Research commissioned by Arts Council Englandinto the Livelihoods of Visual Artists revealed that artists earn an average of GB£16,150 per year but only GB£6,020 of this is derived from their art practice. Indeed, two-thirds earn less than GB£5,000 from their art. The research findings, undertaken in 2016, suggest little has changed to address the historical reality that the majority of artists need to take other employment to supplement their income (see chapter 2.3).
Another issue for artists has been the loss of studios and creative workspaces due to rent increases as a result of rising land and property values. The problem has been particularly acute in London. A 2016 report, Making Space: Developing and Sustaining Affordable Artists’ Studios and Creative Workspaces suggests artists are being forced to relocate to other cities often driven out, ironically, of areas they have helped to regenerate. Another report, Creative tensions: Optimising the benefits of culture through regeneration, released a year later by the London Assembly Regeneration Committee, suggests that as many as 3,500 artists could lose their workspace in the Capital due to the “gentrification” of some districts fuelling property rises that artists can no longer afford. The report was a contribution to the development of the Strategic Plan for London.
ACE’s priorities for the visual arts in its Corporate priorities 2018-20 are to support the sector to maximise the Government’s Museums and Galleries Tax relief scheme to promote touring exhibitions nationally and internationally, and to collaborate with heritage and other non-arts agencies to facilitate new commissioning opportunities. It will also be managing change to the Arts Council Collection of important contemporary British art, as well as reviewing support for disabled artists.
Policy priorities of the Arts Council of Wales in 2019 for those of its portfolio organisations in the visual and applied arts include: creating innovative work of the highest quality and relevant to audiences; presenting programmes that reflect best practice; developing strong public engagement programmes and audience development work; forging strategic partnerships, particularly for touring, co-commissioning, developing international work and supporting talent and professional development; being financially sustainable; and operating to a high standard of governance and leadership.
All public sculpture in UK museums, galleries, public squares and parks etc. in towns and cities are being put on what is believed to be the world’s first free online database of such work by Art UK. A lottery grant of GB£2.8 million will enable ART UK to catalogue some 170,000 works by 2020. The organisation has previously digitised over 200,000 oil paintings from the national collections.
A Government Indemnity Scheme provides free insurance cover for galleries and museums borrowing art for exhibition (see chapter 3.1).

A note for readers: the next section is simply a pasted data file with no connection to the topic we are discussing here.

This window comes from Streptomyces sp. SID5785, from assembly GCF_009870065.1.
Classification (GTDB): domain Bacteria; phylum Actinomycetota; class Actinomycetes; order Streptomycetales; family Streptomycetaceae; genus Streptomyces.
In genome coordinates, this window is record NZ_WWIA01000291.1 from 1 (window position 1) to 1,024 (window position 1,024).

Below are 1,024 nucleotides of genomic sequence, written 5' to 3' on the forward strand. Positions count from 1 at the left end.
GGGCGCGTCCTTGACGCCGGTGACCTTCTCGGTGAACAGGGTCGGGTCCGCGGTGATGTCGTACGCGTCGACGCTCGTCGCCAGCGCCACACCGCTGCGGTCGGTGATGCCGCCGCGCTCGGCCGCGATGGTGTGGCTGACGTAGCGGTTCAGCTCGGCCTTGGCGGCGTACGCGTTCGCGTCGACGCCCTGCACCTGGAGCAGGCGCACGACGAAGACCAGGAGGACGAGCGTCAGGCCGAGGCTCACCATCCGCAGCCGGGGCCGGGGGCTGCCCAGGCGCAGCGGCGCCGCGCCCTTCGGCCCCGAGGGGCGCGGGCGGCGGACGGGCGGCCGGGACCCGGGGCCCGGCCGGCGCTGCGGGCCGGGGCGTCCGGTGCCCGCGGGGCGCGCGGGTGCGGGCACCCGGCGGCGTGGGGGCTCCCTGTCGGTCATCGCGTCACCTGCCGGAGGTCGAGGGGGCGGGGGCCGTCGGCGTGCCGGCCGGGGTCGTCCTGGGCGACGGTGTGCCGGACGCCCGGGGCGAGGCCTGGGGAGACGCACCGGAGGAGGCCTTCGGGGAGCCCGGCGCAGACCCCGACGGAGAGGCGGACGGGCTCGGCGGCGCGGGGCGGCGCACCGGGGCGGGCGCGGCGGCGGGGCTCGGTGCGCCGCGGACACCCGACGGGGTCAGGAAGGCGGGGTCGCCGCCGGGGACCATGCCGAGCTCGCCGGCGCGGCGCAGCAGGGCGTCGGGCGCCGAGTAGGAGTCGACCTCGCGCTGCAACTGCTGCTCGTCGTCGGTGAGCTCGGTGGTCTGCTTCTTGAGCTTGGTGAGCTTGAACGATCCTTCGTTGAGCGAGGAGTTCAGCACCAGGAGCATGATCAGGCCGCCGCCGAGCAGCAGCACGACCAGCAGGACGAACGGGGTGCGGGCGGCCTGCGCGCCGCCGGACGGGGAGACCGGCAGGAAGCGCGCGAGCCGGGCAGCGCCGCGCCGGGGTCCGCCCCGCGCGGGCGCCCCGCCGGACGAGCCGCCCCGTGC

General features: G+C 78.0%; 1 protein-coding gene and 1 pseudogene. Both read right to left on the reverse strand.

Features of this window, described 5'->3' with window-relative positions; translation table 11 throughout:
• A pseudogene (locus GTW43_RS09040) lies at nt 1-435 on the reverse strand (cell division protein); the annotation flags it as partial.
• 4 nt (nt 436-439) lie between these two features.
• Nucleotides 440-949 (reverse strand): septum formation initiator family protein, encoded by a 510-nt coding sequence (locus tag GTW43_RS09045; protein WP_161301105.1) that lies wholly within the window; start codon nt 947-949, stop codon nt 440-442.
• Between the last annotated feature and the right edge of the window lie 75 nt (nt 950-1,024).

a-n The Artists Information Company is the largest artist membership organisation in the UK and a sector specific support organisation funded by ACE for 2018-22. It seeks to stimulate and support contemporary visual arts practice and the value of artists in society through advocacy and information. Artquest uses research about the working conditions of visual artists, career obstacles etc. to develop the professional information and advice they need. The Art Fund is a charity that makes grants to museums and galleries especially for art acquisitions (see chapter 3.1).
Estimates of the size and value of the crafts sector differ considerably between the Department of Digital, Culture, Media and Sport and that produced from research by the Crafts Council. DCMS Economic Estimates, June 2019, estimated the number of crafts jobs in the UK creative industries in 2018 to be 10,000. The largest number of crafts jobs are outside the creative industries, a figure that DCMS estimated to be 88,000 in 2014, but no longer publishes. However, research published by the Crafts Council, Measuring the Craft Economy, of March 2015, put the total employed in crafts in the UK to be 182,860. According to DCMS the crafts contribution in Gross Value Added to the UK economy in 2017 was GB£298 million, but using different assessment approaches, the Crafts Council estimated that businesses involved in the crafts industry contributed GB£746 million in GVA, with an additional GB£243 million generated by craft occupations in other creative industries and GB£2.41 billion of GVA generated by craft occupations in non-creative enterprises. This suggests very different approaches to defining what a crafts job is and measuring the sector. The DCMS Economic Estimates referred to previously indicate that craft goods worth GB£4.84 billion were exported from the UK in 2017.
The Crafts Council was granted a Royal Charter in 1982 ‘to advance and encourage the creation and conservation of works of fine craftsmanship and to foster, promote and increase the interest of the public […] and the accessibility of those works to the public in England and Wales’. It is funded via ACE and also generates income from its activities, including its annual COLLECT trade fair. The Crafts Council Collection has more than 1,600 objects of contemporary craft. In 2019, the Council published an Exploratory study into social enterprise and craft in conjunction with Wrexham Glyndwr University, which seeks to extend understanding of the power of crafts to transform communities. It has also contracted consultants Morris Hargreaves McIntyre to undertake a study of the UK market for craft, with eight other partners including the Arts Council of Wales.